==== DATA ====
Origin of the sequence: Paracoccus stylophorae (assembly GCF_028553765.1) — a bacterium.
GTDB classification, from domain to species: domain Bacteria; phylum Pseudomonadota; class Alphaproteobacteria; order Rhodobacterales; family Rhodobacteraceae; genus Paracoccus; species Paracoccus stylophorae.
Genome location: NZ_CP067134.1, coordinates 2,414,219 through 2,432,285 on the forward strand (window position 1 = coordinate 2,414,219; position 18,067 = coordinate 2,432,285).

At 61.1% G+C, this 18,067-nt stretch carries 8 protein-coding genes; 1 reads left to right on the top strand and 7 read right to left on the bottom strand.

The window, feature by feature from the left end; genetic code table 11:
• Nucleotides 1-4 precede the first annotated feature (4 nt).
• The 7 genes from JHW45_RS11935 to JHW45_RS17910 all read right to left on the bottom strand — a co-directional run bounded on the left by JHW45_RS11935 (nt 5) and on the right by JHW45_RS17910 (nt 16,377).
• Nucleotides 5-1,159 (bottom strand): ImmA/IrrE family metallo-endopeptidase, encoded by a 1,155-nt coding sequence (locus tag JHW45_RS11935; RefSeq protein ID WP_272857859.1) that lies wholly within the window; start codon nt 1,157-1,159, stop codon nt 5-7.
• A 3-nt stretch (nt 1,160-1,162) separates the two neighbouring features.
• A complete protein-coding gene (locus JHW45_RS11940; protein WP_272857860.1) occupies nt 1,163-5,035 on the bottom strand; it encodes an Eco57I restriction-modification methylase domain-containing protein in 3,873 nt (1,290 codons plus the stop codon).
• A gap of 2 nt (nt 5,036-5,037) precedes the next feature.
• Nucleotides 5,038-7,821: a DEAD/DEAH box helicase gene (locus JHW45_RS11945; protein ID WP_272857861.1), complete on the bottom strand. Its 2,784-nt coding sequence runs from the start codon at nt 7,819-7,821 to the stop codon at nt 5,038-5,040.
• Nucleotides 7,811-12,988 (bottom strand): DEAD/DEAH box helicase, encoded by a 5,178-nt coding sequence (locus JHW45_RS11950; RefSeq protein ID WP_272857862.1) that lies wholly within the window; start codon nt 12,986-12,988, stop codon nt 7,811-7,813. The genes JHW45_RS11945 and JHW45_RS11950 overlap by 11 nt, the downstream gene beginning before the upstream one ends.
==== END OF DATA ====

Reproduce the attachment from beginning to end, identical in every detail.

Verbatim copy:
Origin of the sequence: Paracoccus stylophorae (assembly GCF_028553765.1) — a bacterium.
GTDB classification, from domain to species: domain Bacteria; phylum Pseudomonadota; class Alphaproteobacteria; order Rhodobacterales; family Rhodobacteraceae; genus Paracoccus; species Paracoccus stylophorae.
Genome location: NZ_CP067134.1, coordinates 2,414,219 through 2,432,285 on the forward strand (window position 1 = coordinate 2,414,219; position 18,067 = coordinate 2,432,285).

At 61.1% G+C, this 18,067-nt stretch carries 8 protein-coding genes; 1 reads left to right on the top strand and 7 read right to left on the bottom strand.

The window, feature by feature from the left end; genetic code table 11:
• Nucleotides 1-4 precede the first annotated feature (4 nt).
• The 7 genes from JHW45_RS11935 to JHW45_RS17910 all read right to left on the bottom strand — a co-directional run bounded on the left by JHW45_RS11935 (nt 5) and on the right by JHW45_RS17910 (nt 16,377).
• Nucleotides 5-1,159 (bottom strand): ImmA/IrrE family metallo-endopeptidase, encoded by a 1,155-nt coding sequence (locus tag JHW45_RS11935; RefSeq protein ID WP_272857859.1) that lies wholly within the window; start codon nt 1,157-1,159, stop codon nt 5-7.
• A 3-nt stretch (nt 1,160-1,162) separates the two neighbouring features.
• A complete protein-coding gene (locus JHW45_RS11940; protein WP_272857860.1) occupies nt 1,163-5,035 on the bottom strand; it encodes an Eco57I restriction-modification methylase domain-containing protein in 3,873 nt (1,290 codons plus the stop codon).
• A gap of 2 nt (nt 5,036-5,037) precedes the next feature.
• Nucleotides 5,038-7,821: a DEAD/DEAH box helicase gene (locus JHW45_RS11945; protein ID WP_272857861.1), complete on the bottom strand. Its 2,784-nt coding sequence runs from the start codon at nt 7,819-7,821 to the stop codon at nt 5,038-5,040.
• Nucleotides 7,811-12,988 (bottom strand): DEAD/DEAH box helicase, encoded by a 5,178-nt coding sequence (locus JHW45_RS11950; RefSeq protein ID WP_272857862.1) that lies wholly within the window; start codon nt 12,986-12,988, stop codon nt 7,811-7,813. The genes JHW45_RS11945 and JHW45_RS11950 overlap by 11 nt, the downstream gene beginning before the upstream one ends.